ARTISTS. Here is a brilliant example of an entrepreneurial artist who using today’s technology to create his own opportunities for greater exposure and sales.
The “Goldberg Lite” app created by artist Colin Goldberg lets art lovers use some of his original artworks as wallpaper for their iPhones, iPads, and iPod Touch devices. It is also the first app that combines wallpaper functionality with the ability to purchase signed limited-edition prints of each piece via the Etsy online marketplace.
Goldberg’s artwork (some of which is currently on display at his “Paint and Pixels” solo exhibition at the Yes! Gallery in Brooklyn) explores the abstract imagery of the future. His influences include the New York School Abstract Expressionist painters of the 1950’s, graffiti art, and Shodo, the art of Japanese calligraphy.
The artwork images included in the app are based on works Goldberg has created over the past 12 years. The works featured in the “Mixed Media” section features Goldberg’s signature blend of painting and digital art. The pieces in the “Digital” section are abstract digital compositions drawn using a graphics tablet and vector-based imaging software.
Goldberg not only created the artwork for the app, but also designed the interface and functionality of the mobile application. The free app is now available in the Apple App Store. An ad-free version (simply called “Goldberg”) sells for $1.99 and includes 65 additional artwork images.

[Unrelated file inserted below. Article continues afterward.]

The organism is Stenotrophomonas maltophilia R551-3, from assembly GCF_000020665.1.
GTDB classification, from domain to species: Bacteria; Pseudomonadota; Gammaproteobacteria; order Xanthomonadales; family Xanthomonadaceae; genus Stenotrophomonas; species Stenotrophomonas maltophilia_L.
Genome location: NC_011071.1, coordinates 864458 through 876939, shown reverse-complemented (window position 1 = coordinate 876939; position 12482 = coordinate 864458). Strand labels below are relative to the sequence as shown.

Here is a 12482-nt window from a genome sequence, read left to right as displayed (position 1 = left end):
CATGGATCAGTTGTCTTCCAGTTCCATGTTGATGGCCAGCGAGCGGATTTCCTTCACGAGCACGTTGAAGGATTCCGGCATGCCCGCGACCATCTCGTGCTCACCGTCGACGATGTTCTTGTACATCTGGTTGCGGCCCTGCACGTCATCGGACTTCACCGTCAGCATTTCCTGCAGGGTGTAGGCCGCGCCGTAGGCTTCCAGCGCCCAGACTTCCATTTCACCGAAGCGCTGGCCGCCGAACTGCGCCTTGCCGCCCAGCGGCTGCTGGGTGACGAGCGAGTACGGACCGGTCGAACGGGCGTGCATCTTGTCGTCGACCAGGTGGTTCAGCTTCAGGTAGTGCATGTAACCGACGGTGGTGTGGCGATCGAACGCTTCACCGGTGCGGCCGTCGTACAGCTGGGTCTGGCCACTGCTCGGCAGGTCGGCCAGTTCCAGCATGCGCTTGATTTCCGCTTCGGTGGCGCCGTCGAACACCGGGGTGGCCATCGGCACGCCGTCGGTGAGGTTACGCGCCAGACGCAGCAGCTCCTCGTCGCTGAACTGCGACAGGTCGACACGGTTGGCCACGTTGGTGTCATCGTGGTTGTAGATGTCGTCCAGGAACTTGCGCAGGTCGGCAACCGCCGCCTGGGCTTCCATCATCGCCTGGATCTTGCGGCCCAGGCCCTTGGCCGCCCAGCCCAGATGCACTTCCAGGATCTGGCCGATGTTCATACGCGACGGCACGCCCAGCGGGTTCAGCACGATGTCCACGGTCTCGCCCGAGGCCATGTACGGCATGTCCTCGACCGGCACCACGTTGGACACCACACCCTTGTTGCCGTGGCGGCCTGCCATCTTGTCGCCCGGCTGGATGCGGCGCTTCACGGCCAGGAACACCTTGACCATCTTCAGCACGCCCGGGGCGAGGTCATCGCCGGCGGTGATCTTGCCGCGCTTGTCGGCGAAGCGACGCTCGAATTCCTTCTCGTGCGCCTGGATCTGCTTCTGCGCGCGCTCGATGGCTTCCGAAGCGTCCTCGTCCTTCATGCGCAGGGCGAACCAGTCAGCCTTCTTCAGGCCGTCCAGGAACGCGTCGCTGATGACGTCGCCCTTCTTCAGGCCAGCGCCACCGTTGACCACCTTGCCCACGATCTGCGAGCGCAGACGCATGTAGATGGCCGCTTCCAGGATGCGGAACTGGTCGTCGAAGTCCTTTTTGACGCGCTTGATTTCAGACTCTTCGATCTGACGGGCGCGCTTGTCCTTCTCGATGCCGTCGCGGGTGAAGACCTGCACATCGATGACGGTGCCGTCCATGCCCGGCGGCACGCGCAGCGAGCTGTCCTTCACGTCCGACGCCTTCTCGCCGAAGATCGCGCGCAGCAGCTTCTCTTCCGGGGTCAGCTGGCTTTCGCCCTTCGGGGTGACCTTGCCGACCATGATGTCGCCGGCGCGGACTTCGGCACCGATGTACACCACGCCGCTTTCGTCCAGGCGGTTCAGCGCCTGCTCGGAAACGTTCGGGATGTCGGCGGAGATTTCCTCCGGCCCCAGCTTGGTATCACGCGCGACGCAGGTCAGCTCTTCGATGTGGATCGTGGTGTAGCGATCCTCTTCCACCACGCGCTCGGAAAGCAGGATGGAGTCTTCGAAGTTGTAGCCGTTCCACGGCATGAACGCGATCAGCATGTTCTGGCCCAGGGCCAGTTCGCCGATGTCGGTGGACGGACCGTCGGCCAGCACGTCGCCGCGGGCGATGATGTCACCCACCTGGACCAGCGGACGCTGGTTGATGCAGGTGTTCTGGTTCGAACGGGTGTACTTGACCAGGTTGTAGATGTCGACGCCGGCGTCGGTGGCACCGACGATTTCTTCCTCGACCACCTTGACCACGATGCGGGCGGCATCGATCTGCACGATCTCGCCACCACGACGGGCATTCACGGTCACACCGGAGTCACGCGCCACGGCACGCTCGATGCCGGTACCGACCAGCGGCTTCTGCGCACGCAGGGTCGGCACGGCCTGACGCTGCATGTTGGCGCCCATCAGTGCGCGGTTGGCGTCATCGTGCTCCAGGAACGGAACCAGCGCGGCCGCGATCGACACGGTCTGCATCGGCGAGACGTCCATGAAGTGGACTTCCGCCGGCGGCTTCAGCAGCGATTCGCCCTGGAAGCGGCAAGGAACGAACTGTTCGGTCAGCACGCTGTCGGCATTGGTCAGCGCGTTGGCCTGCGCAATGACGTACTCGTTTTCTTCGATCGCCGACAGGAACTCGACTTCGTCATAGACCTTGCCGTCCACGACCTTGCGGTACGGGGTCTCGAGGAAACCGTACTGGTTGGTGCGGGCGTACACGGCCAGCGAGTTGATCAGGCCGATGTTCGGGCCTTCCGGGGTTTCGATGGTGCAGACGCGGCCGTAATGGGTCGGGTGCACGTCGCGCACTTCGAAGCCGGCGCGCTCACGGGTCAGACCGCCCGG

Paint and Pixels Exhibition at Yes! Gallery
The “Paint and Pixels” exhibition of Goldberg’s work at the Yes! Gallery opened December 17 and runs through January 13. At the exhibit, you can see the unique, multi-dimensional effects created when Goldberg superimposes computer-assisted strokes on traditionally painted surfaces. You may sense that we’re entering a new era, in which paint and pixels are merging to form a new visual language.
Over the past 20 years, Goldberg’s works have been exhibited across the United States, including shows at the Roberson Museum in Binghamton, New York, the Parrish Art Museum in Southampton, New York, and the Boston CyberArts Festival.
While living in Manhattan, the artist was commissioned by the Earth Day Network to create digital artworks which were projected 200 feet tall onto the Empire State Building during the Earth Day festival.
One of Goldberg’s canvasses resides in the permanent collection of the Pollock-Krasner House and Study Center in Springs, New York, the former home and studio of painters Jackson Pollock and Lee Krasner.
In the Installations section of Goldberg’s website, you see several audiovisual pieces, including “Metavision,” which he created in collaboration with the German electronic musician Intersolar. For “Metavision,” Goldberg separated 12 of his abstract digital drawings into layers and used motion graphics software to create animation segments. These segments were then edited together in a video sequence. Intersolar created an original score for the piece, which was exhibited in 2011 on a projection-based video installation. Goldberg published the work as a limited-edition DVD.